From the Greek tragedians and the Roman poets, the Western world has inherited the idea that love is an overwhelming and dangerous emotion that reduces the mind to a state of inconstancy and childishness. The destructive power of love is described with particular force by Euripides in Hippolytus. That play, it will be recalled, records the gradual disintegration of Queen Phaedra’s superego and ego under the impact of her love for her stepson. Euripides lets the nurse say to Phaedra, “The love queen’s onset in her might is more than man can bear,” and the chorus implores Aphrodite: “O never in evil mood appear to me, nor out of time and tune approach” (Coleridge translation). Sophocles lets the chorus in Antigone sing:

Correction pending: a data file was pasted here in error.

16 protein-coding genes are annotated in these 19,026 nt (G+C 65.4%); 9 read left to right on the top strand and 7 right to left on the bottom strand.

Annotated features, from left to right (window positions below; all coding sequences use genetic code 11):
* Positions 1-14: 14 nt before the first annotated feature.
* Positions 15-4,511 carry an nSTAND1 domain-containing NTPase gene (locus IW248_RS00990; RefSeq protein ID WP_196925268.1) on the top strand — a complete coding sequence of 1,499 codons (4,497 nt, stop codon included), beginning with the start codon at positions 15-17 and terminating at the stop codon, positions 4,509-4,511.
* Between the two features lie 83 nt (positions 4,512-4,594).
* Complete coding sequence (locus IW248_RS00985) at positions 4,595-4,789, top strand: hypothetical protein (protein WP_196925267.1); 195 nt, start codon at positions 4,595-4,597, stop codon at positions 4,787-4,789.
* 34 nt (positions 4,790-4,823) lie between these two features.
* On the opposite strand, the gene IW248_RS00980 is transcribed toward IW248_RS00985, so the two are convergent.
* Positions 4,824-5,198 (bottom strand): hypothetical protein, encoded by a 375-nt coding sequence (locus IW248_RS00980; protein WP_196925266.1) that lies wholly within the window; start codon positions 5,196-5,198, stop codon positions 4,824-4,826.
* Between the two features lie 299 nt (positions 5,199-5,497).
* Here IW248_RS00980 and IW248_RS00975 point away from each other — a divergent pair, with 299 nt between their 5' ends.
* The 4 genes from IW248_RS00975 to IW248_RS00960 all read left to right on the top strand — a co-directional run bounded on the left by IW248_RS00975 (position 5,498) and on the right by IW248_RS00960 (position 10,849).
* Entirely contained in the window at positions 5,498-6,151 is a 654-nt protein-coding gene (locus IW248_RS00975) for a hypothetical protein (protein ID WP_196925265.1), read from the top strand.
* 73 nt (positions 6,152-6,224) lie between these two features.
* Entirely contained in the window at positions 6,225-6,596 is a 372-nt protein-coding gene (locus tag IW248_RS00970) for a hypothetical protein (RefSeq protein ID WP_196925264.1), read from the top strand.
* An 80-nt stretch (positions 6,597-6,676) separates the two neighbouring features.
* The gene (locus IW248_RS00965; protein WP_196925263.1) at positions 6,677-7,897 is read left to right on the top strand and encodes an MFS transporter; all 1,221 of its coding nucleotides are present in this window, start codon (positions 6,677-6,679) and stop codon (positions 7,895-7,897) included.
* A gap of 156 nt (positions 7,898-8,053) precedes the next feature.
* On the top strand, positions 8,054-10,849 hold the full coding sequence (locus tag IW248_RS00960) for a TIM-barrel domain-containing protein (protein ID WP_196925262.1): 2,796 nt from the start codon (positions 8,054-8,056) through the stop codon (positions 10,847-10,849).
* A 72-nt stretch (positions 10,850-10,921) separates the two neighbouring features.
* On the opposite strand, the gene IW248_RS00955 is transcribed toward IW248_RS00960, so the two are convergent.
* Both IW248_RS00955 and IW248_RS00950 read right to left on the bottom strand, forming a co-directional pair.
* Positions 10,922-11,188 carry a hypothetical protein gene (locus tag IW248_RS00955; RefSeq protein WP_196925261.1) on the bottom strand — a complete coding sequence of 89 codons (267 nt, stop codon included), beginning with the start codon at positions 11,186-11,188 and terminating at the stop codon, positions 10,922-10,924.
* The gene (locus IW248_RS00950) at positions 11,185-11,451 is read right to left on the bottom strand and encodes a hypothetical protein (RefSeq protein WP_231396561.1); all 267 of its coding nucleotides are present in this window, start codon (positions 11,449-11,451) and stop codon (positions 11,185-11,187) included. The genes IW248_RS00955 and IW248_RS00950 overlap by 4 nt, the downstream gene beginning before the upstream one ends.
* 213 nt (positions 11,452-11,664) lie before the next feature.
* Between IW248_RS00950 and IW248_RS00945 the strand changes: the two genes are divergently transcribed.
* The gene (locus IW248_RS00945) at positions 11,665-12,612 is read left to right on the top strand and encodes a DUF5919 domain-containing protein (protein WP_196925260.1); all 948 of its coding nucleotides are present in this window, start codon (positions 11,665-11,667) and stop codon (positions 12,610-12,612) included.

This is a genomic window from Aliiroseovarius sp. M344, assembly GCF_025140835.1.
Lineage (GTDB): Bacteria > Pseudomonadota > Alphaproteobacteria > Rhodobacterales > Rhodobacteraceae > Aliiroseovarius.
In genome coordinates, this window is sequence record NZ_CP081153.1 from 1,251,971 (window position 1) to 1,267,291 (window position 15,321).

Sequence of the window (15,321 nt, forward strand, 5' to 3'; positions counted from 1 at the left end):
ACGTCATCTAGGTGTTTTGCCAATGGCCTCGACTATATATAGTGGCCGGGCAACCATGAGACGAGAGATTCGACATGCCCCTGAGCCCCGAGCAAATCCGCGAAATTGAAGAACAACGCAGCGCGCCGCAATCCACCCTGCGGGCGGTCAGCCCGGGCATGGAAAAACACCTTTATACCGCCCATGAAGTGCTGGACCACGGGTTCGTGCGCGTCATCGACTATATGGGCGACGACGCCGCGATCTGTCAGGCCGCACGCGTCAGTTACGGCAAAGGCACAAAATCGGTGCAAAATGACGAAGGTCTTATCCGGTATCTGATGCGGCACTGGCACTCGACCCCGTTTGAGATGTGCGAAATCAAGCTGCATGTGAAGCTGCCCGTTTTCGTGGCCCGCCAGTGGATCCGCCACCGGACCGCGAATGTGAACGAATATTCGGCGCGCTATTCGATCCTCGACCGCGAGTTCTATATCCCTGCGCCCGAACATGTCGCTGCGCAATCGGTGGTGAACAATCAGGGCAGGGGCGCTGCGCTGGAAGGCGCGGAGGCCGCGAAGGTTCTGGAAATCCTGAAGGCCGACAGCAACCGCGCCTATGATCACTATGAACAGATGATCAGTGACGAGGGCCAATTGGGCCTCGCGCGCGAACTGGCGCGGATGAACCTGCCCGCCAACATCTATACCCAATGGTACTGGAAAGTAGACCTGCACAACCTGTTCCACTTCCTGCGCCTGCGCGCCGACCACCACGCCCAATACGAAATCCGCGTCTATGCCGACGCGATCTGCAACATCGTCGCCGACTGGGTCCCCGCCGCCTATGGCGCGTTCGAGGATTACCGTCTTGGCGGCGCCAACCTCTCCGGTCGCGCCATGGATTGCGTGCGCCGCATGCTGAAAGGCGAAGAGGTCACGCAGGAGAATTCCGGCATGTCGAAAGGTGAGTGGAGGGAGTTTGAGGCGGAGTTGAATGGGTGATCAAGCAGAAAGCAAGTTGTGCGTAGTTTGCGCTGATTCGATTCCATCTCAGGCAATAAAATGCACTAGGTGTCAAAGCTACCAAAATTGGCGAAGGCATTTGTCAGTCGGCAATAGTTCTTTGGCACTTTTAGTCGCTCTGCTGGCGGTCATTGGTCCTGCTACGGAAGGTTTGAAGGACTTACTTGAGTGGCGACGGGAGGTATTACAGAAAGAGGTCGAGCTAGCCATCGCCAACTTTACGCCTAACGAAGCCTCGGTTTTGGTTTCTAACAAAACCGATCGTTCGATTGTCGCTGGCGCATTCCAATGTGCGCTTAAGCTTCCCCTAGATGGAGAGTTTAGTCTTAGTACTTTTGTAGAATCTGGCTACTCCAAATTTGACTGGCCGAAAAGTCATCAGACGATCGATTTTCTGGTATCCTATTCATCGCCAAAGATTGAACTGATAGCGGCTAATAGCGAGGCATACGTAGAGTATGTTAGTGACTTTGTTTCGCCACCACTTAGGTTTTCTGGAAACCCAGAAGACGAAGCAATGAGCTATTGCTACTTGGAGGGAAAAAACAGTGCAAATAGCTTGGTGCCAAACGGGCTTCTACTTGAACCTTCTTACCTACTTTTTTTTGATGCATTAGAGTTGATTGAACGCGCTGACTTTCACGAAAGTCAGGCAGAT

Love, unconquered in the fight, Love, who makest havoc of wealth, who keepest thy vigil on the soft cheek of a maiden; thou roamest over the sea, and among the homes of dwellers in the wilds; no immortal can escape thee, nor any among men whose life is for a day; and he to whom thou hast come is mad.